The next generation after Millennials, Generation Z, will likely be even more liberal than their predecessors, according to the Pew Research Center.
Generation Z is defined as people born after 1996. Many from that generation are coming into their own politically, as they are between the ages of 13 and 21 years old.
The Pew study shows plenty of similarities between Generation Z and the Millennial generation, but one particular difference stands out: Members of Generation Z want even more government involvement in the lives of individual citizens and in the affairs of businesses.
According to the survey, 70 percent of Generation Z believes government should do more to solve problems, while 64 percent of Millennials hold that opinion. That increase continues a trend that, over the past century, each generation has favored larger and larger government.
Another notable finding from the study is the generational difference in perception on racial and diversity issues between younger and older people who identify as Republicans or lean toward the Republican Party.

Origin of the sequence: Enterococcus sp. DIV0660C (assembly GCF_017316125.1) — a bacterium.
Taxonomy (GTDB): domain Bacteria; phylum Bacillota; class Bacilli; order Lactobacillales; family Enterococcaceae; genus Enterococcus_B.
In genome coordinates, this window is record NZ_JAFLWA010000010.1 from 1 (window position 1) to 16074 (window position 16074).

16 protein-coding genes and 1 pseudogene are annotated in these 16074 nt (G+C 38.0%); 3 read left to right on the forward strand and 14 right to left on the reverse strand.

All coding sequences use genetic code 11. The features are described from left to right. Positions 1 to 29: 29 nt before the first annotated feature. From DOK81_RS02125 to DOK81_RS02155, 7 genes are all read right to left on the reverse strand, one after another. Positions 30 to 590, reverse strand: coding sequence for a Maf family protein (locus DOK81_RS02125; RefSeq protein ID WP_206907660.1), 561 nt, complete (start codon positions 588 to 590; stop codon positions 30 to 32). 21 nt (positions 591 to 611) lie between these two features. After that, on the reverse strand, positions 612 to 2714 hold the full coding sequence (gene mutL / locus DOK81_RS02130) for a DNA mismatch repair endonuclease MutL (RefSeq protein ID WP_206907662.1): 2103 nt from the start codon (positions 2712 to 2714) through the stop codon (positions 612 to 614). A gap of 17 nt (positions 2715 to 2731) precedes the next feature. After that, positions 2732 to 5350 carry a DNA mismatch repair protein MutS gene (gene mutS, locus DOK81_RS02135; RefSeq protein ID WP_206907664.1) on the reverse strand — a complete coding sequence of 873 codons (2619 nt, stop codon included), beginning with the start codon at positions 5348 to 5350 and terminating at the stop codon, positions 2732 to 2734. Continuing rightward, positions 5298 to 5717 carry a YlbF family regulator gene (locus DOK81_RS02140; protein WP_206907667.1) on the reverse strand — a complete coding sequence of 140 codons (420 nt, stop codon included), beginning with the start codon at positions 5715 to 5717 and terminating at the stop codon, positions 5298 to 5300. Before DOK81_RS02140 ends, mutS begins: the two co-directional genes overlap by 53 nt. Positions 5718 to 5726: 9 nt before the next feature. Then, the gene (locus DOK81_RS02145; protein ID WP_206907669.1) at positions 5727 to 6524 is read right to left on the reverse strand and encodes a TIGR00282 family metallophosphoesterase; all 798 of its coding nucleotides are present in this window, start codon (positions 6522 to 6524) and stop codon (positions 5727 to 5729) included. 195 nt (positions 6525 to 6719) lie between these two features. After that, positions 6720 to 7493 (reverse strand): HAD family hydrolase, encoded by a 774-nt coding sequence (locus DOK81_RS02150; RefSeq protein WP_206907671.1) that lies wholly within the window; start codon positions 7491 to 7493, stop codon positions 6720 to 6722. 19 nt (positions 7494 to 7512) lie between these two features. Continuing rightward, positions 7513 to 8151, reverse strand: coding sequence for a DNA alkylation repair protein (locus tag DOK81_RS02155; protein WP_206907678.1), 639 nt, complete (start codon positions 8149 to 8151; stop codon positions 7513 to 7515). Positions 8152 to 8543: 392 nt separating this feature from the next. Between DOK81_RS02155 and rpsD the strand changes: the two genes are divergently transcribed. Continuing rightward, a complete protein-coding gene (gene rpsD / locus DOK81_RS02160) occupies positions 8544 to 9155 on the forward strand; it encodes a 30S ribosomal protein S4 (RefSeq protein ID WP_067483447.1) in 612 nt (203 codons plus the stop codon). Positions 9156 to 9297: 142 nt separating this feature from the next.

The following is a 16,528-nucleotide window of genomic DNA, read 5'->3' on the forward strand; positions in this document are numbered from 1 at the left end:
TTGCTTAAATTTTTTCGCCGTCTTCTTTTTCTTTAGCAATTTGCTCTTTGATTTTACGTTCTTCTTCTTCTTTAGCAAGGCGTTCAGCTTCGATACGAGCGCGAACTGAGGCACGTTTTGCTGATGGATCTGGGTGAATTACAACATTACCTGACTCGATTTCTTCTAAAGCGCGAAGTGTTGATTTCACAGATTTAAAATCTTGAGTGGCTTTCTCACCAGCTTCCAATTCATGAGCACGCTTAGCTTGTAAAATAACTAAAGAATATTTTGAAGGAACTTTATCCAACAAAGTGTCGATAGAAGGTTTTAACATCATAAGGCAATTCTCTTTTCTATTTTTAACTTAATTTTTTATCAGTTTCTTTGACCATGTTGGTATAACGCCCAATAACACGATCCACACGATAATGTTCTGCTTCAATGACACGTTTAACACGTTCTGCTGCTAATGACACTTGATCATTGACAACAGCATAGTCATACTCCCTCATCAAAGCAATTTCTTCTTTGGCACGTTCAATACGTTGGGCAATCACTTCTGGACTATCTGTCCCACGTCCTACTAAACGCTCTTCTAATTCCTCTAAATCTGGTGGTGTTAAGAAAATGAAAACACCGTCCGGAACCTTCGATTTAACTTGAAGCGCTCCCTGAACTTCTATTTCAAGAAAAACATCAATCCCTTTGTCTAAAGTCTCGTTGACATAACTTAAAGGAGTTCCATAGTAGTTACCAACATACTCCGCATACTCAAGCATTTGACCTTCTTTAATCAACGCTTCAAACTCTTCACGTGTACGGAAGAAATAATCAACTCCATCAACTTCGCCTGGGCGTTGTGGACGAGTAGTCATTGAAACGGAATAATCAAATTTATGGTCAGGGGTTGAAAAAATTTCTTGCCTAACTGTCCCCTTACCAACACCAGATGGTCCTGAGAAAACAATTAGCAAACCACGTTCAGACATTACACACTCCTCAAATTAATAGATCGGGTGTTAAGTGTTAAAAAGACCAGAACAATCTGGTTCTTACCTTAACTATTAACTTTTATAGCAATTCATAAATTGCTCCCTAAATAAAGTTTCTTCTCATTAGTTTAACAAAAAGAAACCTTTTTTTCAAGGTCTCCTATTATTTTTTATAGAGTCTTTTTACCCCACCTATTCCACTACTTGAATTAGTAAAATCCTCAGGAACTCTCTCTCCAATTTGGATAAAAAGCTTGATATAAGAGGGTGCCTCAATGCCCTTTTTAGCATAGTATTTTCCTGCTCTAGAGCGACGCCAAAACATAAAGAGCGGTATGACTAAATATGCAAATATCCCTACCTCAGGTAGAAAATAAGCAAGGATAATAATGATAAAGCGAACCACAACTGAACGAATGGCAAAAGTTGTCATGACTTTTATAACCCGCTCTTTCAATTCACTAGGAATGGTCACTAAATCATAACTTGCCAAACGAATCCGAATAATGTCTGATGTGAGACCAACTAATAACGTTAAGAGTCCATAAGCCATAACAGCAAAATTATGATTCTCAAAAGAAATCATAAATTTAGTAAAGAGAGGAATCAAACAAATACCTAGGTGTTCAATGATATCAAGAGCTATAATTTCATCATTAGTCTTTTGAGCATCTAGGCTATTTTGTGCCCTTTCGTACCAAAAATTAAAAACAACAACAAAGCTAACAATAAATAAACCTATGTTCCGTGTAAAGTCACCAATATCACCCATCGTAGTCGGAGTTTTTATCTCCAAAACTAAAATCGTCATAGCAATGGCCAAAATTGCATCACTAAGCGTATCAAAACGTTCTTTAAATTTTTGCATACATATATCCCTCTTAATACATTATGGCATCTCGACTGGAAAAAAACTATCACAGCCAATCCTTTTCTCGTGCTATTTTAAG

For example, Generation Z Republicans are more likely than Republicans from previous generations to believe that blacks are treated less fairly than whites. Forty-three percent of Generation Z Republicans believe that, compared to 30 percent for Millennials, 23 percent for Generation X, and 20 percent each for both the Boomer and Silent generations.
In general, Generation Z is slightly more likely than the Millennial generation to believe that increase diversity is good for society.
"They're overwhelmingly the most racially and ethnically diverse generation we've seen," said Kim Parker, director of social trends research at Pew. "They're on track to be the most well-educated generation we've seen. They're less likely to drop out of high school and more likely to go to college."
Generation Z is also much more used to progressive views on gender and sexuality, with 35 percent of them knowing someone who prefers to be addressed using gender neutral pronouns, and nearly 60 percent saying forms and online profiles should include options other than "man" or "woman" for gender.
(H/T The Hill)